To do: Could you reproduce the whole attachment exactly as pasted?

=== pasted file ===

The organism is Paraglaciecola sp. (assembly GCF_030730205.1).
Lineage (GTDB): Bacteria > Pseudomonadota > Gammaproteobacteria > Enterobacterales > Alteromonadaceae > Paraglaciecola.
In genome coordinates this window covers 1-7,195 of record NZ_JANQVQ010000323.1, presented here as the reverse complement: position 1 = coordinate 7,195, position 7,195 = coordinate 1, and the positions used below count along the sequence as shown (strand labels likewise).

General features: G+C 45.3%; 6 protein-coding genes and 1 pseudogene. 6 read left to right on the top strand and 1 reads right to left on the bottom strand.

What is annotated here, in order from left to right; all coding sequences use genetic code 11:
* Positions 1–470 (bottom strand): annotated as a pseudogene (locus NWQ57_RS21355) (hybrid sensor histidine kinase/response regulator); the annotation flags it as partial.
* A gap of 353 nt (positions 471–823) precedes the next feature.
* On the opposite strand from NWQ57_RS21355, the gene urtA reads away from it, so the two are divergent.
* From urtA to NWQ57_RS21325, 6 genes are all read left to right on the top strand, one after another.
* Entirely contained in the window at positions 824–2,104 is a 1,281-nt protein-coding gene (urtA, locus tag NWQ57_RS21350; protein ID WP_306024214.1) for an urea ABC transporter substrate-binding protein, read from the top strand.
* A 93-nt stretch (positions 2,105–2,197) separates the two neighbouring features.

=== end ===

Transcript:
The organism is Paraglaciecola sp. (assembly GCF_030730205.1).
Lineage (GTDB): Bacteria > Pseudomonadota > Gammaproteobacteria > Enterobacterales > Alteromonadaceae > Paraglaciecola.
In genome coordinates this window covers 1-7,195 of record NZ_JANQVQ010000323.1, presented here as the reverse complement: position 1 = coordinate 7,195, position 7,195 = coordinate 1, and the positions used below count along the sequence as shown (strand labels likewise).

General features: G+C 45.3%; 6 protein-coding genes and 1 pseudogene. 6 read left to right on the top strand and 1 reads right to left on the bottom strand.

What is annotated here, in order from left to right; all coding sequences use genetic code 11:
* Positions 1–470 (bottom strand): annotated as a pseudogene (locus NWQ57_RS21355) (hybrid sensor histidine kinase/response regulator); the annotation flags it as partial.
* A gap of 353 nt (positions 471–823) precedes the next feature.
* On the opposite strand from NWQ57_RS21355, the gene urtA reads away from it, so the two are divergent.
* From urtA to NWQ57_RS21325, 6 genes are all read left to right on the top strand, one after another.
* Entirely contained in the window at positions 824–2,104 is a 1,281-nt protein-coding gene (urtA, locus tag NWQ57_RS21350; protein ID WP_306024214.1) for an urea ABC transporter substrate-binding protein, read from the top strand.
* A 93-nt stretch (positions 2,105–2,197) separates the two neighbouring features.